This particular case offers a rare snapshot of an instance of historical gender fluidity, something we often only ascribe to our own era. This person, probably a woman, seems to have flitted between male and female personalities as it suited her – being known in Birmingham ‘in the dress and character’ of two separate genders and persons. It additionally shows a contemporary lack of understanding of lesbian activity. While sodomy was much debated by intellectuals such as Bentham and the crime appeared regularly in courts, it would seem that, at least amongst the three Commissioners here, the idea of same-sex activity between women made no sense. They couldn’t even comprehend it – Hutton writing that ‘a woman receives little more pleasure in saluting a living woman, than a dead one; whereas a man … seemed to receive a pleasure inexpressible.’ Other than this though it shows how much contemporaries relied on the comfort of appearance and when on occasions like this that was broken, they instead relied on stereotypes of character to quantify gender in the same way that they had come to differentiate between tradesmen and gentlemen by the manner of their speech and behaviour, having lost the comfort of clothing. It is impossible to say how common an occurrence this rare example was or how pervasive the experience – many of the people in the case were clearly baffled. The very confusion exhibited and the court’s incorrect gender assignation might though suggest the existence of many more invisible transgender or gender fluid persons in Enlightenment England, lost forever to the record as they cunningly hid their biological identity.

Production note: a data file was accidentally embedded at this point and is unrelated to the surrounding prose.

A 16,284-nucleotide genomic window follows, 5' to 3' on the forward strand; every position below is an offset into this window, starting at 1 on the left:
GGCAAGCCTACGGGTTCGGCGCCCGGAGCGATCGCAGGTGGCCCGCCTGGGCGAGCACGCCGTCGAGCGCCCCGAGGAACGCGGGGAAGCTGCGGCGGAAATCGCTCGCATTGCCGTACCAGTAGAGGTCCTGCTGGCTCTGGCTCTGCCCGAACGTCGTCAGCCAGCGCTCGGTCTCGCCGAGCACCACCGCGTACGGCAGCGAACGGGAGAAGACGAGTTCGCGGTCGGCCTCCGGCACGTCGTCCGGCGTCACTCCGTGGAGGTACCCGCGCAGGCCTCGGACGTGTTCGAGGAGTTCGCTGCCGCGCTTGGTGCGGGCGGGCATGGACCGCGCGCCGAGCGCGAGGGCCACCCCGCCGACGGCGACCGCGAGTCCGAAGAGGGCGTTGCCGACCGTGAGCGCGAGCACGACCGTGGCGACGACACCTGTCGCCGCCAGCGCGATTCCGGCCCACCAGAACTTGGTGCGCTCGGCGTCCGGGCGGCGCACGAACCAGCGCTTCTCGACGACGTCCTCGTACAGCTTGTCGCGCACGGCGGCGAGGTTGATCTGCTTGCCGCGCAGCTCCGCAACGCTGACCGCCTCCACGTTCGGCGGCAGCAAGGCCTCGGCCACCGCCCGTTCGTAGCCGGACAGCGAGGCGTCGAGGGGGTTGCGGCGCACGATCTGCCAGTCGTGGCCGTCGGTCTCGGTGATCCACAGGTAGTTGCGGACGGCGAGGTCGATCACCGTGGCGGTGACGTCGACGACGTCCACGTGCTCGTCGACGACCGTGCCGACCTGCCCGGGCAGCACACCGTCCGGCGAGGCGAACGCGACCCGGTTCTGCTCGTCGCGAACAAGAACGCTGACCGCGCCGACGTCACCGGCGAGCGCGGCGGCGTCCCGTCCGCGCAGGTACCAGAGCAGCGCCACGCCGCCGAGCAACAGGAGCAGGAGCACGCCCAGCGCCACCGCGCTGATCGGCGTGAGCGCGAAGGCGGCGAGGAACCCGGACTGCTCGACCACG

(Image is The Chevalier d’Eon by Thomas Stewart, the most famous transvestite of the 18th Century – public domain, via wikimedia commons)
 All quotations: William Hutton, Courts of Requests: Their Nature, Utility, and Powers Described, with A Variety of Cases, Determined in that of Birmingham (Birmingham: Pearson and Rollason, 1787), 419-430.